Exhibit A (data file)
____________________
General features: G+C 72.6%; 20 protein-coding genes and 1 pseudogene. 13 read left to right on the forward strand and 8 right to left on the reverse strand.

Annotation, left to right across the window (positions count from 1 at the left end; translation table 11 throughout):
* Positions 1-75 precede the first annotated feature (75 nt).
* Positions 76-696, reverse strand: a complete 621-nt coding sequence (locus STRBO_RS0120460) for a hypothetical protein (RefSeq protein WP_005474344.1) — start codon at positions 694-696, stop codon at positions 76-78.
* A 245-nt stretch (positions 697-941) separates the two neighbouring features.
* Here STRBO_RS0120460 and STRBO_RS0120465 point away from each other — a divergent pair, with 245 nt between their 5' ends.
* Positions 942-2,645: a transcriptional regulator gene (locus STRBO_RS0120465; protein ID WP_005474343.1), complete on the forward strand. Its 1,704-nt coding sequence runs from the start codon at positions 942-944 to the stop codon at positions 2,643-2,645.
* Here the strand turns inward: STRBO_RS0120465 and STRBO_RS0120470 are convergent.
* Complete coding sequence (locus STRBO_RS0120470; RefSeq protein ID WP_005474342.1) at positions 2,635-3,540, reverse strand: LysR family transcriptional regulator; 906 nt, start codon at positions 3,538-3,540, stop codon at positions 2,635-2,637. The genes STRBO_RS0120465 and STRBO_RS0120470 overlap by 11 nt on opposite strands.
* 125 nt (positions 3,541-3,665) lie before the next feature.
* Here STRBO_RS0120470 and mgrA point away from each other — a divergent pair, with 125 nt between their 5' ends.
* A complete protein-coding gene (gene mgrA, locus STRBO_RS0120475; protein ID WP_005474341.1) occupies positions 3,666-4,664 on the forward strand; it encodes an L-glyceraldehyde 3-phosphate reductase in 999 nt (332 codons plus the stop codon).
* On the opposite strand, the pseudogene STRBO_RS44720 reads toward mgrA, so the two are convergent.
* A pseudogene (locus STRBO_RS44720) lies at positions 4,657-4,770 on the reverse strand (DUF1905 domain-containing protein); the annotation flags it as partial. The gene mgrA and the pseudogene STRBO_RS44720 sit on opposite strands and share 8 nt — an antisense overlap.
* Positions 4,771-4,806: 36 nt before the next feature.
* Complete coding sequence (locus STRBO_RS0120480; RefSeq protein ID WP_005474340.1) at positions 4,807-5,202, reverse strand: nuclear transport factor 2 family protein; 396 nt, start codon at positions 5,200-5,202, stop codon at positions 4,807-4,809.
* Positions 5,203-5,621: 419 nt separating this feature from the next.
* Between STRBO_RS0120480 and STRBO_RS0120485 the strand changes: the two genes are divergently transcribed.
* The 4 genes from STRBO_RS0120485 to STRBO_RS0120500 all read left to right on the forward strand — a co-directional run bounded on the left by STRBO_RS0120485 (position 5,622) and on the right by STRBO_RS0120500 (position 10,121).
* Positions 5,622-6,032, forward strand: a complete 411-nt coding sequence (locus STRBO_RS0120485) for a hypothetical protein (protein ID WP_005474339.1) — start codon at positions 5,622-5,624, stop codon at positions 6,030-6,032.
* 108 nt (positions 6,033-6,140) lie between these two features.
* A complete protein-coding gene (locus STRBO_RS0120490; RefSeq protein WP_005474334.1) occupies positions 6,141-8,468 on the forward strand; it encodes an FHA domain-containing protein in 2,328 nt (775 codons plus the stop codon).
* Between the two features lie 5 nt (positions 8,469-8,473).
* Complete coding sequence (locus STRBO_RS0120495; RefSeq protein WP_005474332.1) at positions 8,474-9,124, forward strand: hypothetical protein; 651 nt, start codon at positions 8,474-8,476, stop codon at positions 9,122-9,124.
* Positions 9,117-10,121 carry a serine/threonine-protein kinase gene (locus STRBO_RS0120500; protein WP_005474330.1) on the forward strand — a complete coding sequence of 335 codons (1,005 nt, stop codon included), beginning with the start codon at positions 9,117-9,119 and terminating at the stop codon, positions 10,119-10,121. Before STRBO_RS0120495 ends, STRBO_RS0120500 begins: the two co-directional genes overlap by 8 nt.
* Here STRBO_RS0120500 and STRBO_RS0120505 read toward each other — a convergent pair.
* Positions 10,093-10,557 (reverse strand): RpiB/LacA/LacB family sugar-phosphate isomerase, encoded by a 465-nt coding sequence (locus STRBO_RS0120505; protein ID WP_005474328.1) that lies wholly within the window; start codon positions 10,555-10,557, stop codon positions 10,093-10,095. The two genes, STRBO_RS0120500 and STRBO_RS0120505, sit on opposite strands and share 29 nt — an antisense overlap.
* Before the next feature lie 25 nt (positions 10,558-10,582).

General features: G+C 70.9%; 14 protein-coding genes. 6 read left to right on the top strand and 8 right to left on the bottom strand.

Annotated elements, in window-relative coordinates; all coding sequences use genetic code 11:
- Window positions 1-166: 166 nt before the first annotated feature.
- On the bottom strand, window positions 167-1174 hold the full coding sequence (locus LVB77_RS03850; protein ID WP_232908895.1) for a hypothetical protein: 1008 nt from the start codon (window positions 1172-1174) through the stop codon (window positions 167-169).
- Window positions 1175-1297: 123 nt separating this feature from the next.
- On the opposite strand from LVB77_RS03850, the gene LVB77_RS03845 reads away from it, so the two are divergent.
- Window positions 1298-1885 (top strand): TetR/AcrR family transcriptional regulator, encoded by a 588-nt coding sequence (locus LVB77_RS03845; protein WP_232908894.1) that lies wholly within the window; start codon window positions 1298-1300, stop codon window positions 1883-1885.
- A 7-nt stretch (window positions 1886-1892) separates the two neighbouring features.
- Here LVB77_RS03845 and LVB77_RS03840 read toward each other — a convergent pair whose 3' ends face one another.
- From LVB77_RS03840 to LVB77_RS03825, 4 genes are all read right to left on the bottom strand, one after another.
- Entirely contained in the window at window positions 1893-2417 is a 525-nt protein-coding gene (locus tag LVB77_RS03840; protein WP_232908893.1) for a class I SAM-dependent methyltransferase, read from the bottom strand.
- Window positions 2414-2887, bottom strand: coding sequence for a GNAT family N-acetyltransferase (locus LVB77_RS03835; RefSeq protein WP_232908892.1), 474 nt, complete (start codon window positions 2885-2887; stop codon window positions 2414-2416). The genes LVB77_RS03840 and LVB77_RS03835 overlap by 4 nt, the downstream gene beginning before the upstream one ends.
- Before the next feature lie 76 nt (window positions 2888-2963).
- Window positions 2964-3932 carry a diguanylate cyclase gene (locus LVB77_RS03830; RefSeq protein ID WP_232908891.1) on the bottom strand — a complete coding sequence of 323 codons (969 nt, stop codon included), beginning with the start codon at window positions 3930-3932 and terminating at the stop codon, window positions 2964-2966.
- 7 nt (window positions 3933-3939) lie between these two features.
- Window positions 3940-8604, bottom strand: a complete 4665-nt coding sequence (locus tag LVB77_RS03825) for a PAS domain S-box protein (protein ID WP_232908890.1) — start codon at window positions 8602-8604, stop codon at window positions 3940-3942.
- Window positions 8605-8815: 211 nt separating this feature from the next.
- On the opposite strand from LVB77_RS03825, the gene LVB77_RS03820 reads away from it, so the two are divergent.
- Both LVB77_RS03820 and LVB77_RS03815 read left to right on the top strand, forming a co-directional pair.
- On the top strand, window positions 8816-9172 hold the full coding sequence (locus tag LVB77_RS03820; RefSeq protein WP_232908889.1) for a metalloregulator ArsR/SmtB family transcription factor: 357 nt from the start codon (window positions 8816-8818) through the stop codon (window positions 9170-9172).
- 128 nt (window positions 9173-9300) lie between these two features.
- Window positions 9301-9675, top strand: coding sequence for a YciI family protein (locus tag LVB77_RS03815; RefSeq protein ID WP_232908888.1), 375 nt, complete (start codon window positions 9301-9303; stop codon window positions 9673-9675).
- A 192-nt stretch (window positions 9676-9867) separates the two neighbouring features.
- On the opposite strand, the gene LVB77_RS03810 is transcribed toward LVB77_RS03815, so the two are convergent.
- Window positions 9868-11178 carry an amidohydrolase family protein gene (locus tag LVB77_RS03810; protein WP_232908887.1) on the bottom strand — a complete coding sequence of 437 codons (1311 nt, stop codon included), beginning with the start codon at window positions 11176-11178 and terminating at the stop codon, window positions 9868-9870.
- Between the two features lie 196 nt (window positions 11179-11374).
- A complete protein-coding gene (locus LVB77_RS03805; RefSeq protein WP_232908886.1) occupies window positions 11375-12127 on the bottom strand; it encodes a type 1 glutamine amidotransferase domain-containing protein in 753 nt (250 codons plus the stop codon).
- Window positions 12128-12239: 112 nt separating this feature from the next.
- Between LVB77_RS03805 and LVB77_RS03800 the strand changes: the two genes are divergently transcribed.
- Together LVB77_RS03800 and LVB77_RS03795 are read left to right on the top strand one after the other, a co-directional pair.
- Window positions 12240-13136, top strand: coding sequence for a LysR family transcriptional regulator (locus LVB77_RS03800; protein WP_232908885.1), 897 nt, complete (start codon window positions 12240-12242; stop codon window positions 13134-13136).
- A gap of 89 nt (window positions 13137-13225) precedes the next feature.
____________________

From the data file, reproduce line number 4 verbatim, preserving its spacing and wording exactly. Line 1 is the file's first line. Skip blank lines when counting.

* Positions 76-696, reverse strand: a complete 621-nt coding sequence (locus STRBO_RS0120460) for a hypothetical protein (RefSeq protein WP_005474344.1) — start codon at positions 694-696, stop codon at positions 76-78.